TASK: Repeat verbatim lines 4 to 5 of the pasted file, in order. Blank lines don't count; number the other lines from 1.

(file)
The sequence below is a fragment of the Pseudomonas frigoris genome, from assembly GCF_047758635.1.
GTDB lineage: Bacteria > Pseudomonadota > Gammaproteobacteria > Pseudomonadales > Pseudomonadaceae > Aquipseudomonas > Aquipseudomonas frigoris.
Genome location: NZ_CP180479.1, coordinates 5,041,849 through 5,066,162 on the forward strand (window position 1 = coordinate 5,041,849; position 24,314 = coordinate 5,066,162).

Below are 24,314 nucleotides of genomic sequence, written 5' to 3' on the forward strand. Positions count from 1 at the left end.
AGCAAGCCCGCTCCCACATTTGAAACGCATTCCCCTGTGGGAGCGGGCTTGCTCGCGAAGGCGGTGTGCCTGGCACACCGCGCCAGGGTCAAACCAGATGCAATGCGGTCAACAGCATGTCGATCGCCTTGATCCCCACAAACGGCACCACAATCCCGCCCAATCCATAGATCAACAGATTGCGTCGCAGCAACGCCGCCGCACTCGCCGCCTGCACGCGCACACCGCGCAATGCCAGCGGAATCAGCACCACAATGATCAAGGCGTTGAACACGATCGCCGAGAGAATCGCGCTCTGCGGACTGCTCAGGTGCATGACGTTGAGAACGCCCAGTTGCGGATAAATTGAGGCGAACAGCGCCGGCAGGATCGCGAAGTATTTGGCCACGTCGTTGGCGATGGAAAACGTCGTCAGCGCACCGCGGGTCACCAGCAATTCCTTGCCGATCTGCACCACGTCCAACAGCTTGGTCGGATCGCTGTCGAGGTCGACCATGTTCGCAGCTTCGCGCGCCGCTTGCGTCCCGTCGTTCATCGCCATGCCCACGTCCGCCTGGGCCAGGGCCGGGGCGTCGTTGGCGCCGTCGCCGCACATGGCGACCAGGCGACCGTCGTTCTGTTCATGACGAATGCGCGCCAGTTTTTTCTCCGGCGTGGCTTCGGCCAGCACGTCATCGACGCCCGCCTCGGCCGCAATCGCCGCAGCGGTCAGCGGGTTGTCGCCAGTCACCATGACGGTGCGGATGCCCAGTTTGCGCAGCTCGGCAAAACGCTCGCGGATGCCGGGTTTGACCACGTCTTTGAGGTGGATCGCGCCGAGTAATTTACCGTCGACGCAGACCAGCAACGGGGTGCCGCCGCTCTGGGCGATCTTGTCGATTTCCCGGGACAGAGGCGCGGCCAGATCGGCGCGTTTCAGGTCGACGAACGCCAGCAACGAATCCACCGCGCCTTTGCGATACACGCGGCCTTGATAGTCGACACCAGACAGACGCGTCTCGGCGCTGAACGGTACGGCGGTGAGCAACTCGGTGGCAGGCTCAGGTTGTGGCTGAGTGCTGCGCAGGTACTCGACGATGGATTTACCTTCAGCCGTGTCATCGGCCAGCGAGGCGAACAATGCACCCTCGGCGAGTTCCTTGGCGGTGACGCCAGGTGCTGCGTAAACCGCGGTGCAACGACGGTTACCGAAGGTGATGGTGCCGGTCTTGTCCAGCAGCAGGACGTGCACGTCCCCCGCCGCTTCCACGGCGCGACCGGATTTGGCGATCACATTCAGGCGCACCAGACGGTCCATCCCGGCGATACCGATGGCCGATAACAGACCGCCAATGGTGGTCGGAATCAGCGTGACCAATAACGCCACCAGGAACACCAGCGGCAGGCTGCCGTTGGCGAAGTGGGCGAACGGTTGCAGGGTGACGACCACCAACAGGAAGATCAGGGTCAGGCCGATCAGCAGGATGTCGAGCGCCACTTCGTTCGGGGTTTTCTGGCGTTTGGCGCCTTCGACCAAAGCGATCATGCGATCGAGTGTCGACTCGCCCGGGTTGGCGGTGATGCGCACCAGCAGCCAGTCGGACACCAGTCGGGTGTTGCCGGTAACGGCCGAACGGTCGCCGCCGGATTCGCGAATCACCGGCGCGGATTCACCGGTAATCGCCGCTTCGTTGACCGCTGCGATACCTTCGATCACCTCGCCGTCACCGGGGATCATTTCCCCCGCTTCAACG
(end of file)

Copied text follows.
Below are 24,314 nucleotides of genomic sequence, written 5' to 3' on the forward strand. Positions count from 1 at the left end.
AGCAAGCCCGCTCCCACATTTGAAACGCATTCCCCTGTGGGAGCGGGCTTGCTCGCGAAGGCGGTGTGCCTGGCACACCGCGCCAGGGTCAAACCAGATGCAATGCGGTCAACAGCATGTCGATCGCCTTGATCCCCACAAACGGCACCACAATCCCGCCCAATCCATAGATCAACAGATTGCGTCGCAGCAACGCCGCCGCACTCGCCGCCTGCACGCGCACACCGCGCAATGCCAGCGGAATCAGCACCACAATGATCAAGGCGTTGAACACGATCGCCGAGAGAATCGCGCTCTGCGGACTGCTCAGGTGCATGACGTTGAGAACGCCCAGTTGCGGATAAATTGAGGCGAACAGCGCCGGCAGGATCGCGAAGTATTTGGCCACGTCGTTGGCGATGGAAAACGTCGTCAGCGCACCGCGGGTCACCAGCAATTCCTTGCCGATCTGCACCACGTCCAACAGCTTGGTCGGATCGCTGTCGAGGTCGACCATGTTCGCAGCTTCGCGCGCCGCTTGCGTCCCGTCGTTCATCGCCATGCCCACGTCCGCCTGGGCCAGGGCCGGGGCGTCGTTGGCGCCGTCGCCGCACATGGCGACCAGGCGACCGTCGTTCTGTTCATGACGAATGCGCGCCAGTTTTTTCTCCGGCGTGGCTTCGGCCAGCACGTCATCGACGCCCGCCTCGGCCGCAATCGCCGCAGCGGTCAGCGGGTTGTCGCCAGTCACCATGACGGTGCGGATGCCCAGTTTGCGCAGCTCGGCAAAACGCTCGCGGATGCCGGGTTTGACCACGTCTTTGAGGTGGATCGCGCCGAGTAATTTACCGTCGACGCAGACCAGCAACGGGGTGCCGCCGCTCTGGGCGATCTTGTCGATTTCCCGGGACAGAGGCGCGGCCAGATCGGCGCGTTTCAGGTCGACGAACGCCAGCAACGAATCCACCGCGCCTTTGCGATACACGCGGCCTTGATAGTCGACACCAGACAGACGCGTCTCGGCGCTGAACGGTACGGCGGTGAGCAACTCGGTGGCAGGCTCAGGTTGTGGCTGAGTGCTGCGCAGGTACTCGACGATGGATTTACCTTCAGCCGTGTCATCGGCCAGCGAGGCGAACAATGCACCCTCGGCGAGTTCCTTGGCGGTGACGCCAGGTGCTGCGTAAACCGCGGTGCAACGACGGTTACCGAAGGTGATGGTGCCGGTCTTGTCCAGCAGCAGGACGTGCACGTCCCCCGCCGCTTCCACGGCGCGACCGGATTTGGCGATCACATTCAGGCGCACCAGACGGTCCATCCCGGCGATACCGATGGCCGATAACAGACCGCCAATGGTGGTCGGAATCAGCGTGACCAATAACGCCACCAGGAACACCAGCGGCAGGCTGCCGTTGGCGAAGTGGGCGAACGGTTGCAGGGTGACGACCACCAACAGGAAGATCAGGGTCAGGCCGATCAGCAGGATGTCGAGCGCCACTTCGTTCGGGGTTTTCTGGCGTTTGGCGCCTTCGACCAAAGCGATCATGCGATCGAGTGTCGACTCGCCCGGGTTGGCGGTGATGCGCACCAGCAGCCAGTCGGACACCAGTCGGGTGTTGCCGGTAACGGCCGAACGGTCGCCGCCGGATTCGCGAATCACCGGCGCGGATTCACCGGTAATCGCCGCTTCGTTGACCGCTGCGATACCTTCGATCACCTCGCCGTCACCGGGGATCATTTCCCCCGCTTCAACG